Do kids learn better outdoors?

Children with a teacher crouching by a river

At a glance

  • Outdoor education helps kids see the real-life application of what they are learning.
  • Children who don't necessarily thrive in a traditional classroom are often more engaged by outdoor learning opportunities.
  • NSW Sport and Recreation camps are a good example of combining curriculum with active learning.
  • Exercise and outdoor activity bathes the brain with endorphins which provides them with a natural high.
  • Kids need opportunities to take risks in a controlled environment to learn life skills.
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It's never been more important for children to get off the lounge and take a break in the great outdoors, however the benefits aren't just health related .

Research from The American Institutes for Research shows they may just learn more, as outdoor education can also significantly improve a child's:
 

  • mastery of: science concepts
  • self esteem
  • problem solving skills
  • motivation to learn
  • general classroom behaviour.

Children learn in different ways
When it comes to education, it's not just what children learn but how and where they learn that's critical to their overall development.

Outdoor education helps kids see the real-life application of what they are learning – even reluctant students can suddenly make sense of subjects like science, maths and geography concepts. Studies have found that children who don't necessarily thrive in a traditional classroom (including students with ADHD) are more engaged and successful when they're learning in a curriculum-based, outdoor environment.

Real-life, active learning
Rosemary Davis, a teacher and Director at NSW Sport and Recreation, says providing curriculum-based learning in a natural environment is at the heart of the outdoor education programs they offer as school camps. "We've carefully developed a wide range of camps, which supplement the NSW curriculum and really help students grasp how different concepts they've learned actually make sense in the real world," Ms Davis says.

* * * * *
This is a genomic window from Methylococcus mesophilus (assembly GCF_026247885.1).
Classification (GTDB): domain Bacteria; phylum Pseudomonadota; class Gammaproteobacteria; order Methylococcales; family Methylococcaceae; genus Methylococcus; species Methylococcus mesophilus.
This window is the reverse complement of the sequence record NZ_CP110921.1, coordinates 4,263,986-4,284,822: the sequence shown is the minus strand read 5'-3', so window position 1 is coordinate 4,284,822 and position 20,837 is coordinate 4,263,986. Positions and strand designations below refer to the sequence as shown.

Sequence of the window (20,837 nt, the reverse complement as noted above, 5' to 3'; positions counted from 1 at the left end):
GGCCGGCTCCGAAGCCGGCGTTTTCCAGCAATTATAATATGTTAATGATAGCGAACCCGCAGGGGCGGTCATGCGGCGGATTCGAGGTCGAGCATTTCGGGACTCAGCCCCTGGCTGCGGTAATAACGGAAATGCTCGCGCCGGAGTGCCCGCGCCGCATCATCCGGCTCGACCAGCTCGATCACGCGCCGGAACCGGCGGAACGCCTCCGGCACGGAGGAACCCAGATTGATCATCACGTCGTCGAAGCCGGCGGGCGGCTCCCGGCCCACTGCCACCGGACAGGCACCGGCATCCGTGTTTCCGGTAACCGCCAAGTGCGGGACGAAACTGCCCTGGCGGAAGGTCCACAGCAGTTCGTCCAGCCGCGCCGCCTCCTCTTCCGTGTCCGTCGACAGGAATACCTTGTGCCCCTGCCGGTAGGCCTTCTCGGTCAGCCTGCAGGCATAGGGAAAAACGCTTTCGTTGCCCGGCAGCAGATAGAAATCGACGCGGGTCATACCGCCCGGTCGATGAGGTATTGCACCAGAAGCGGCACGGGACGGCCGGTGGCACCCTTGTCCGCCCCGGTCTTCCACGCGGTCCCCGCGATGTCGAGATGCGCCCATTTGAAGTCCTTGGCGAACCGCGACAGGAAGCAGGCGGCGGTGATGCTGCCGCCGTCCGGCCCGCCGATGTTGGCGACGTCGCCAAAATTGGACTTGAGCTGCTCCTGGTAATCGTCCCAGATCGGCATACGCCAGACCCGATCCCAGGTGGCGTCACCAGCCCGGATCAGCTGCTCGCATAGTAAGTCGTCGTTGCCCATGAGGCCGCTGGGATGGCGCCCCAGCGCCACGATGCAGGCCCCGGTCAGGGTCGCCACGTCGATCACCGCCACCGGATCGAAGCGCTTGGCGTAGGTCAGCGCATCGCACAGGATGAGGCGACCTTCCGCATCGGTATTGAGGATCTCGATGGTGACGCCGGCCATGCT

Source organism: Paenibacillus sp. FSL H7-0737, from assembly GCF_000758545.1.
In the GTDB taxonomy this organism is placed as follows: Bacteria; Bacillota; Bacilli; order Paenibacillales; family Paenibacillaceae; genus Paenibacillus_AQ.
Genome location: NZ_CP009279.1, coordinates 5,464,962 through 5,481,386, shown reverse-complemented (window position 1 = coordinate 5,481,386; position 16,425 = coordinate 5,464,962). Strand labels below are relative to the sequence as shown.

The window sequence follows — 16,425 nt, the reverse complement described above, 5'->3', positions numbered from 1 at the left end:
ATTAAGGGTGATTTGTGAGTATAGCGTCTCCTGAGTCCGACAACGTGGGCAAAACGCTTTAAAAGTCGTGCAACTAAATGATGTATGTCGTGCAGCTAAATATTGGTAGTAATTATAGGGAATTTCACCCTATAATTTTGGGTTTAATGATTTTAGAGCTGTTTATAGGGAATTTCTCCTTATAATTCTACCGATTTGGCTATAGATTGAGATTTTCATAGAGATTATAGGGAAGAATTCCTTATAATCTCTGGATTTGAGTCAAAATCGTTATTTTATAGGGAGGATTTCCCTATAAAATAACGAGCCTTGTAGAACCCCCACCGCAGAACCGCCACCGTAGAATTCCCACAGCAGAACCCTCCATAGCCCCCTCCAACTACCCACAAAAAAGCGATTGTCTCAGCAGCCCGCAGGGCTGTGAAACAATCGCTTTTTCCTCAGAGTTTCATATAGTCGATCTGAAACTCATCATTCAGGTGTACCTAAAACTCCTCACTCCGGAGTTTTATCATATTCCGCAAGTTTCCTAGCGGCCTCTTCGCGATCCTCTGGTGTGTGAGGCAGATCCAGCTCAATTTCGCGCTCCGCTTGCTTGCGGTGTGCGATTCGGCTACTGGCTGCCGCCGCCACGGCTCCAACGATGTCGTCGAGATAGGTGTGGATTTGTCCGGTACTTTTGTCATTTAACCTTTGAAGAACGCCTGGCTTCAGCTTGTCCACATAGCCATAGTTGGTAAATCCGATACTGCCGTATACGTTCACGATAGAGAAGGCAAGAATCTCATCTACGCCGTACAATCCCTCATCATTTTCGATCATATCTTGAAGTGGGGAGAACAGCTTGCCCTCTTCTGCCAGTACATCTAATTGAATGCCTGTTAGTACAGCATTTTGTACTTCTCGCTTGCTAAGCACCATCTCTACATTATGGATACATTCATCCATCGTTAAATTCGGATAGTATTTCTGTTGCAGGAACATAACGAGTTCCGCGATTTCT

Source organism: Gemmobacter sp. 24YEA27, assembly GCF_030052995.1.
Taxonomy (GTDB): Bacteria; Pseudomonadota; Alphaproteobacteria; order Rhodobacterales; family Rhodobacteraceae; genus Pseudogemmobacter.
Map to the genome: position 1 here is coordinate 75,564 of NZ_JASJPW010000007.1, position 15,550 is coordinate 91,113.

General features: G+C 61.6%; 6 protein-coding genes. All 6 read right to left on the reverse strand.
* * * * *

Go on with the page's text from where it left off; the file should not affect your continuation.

"They're having fun, and also learning new, important life skills at the same time - leadership skills, risk management, problem solving – while building their confidence in their own abilities."

Improving self-esteem
There's real science behind the increased self-esteem kids feel after an outdoor education experience. Exercise and outdoor activity bathe the brain with endorphins which provide children with a natural high.  They step outside their comfort zone and with the help of those endorphins, can connect learning with the feeling of success.

Minimal risk, major benefits
Outdoor learning often provides the opportunity to take risks in a controlled environment. Dr Ian Boyle, Lecturer in Physical, Health and Outdoor Education, from the Universities of Sydney and Wollongong says it's important to know positive risk activities can have major learnings and benefits to children. 

"There's been a blurring of the difference between positive and negative risk in society. Positive risk activities can have major learning and benefits to children; climbing a tree, riding a bike to school are all worthy past-times that have been performed for generations", Dr Boyle says.

How you can help
You can encourage and support children's involvement in outdoor learning. Be aware of "accidental learning" opportunities when you spend time together outdoors. Remind your child to be observant, and to question why things might be the way they are. Help them take calculated risks in a safe environment - through sports, a school holiday sport and recreational camp or activities such as the Duke of Edinburgh Award that challenge them physically and mentally.


 


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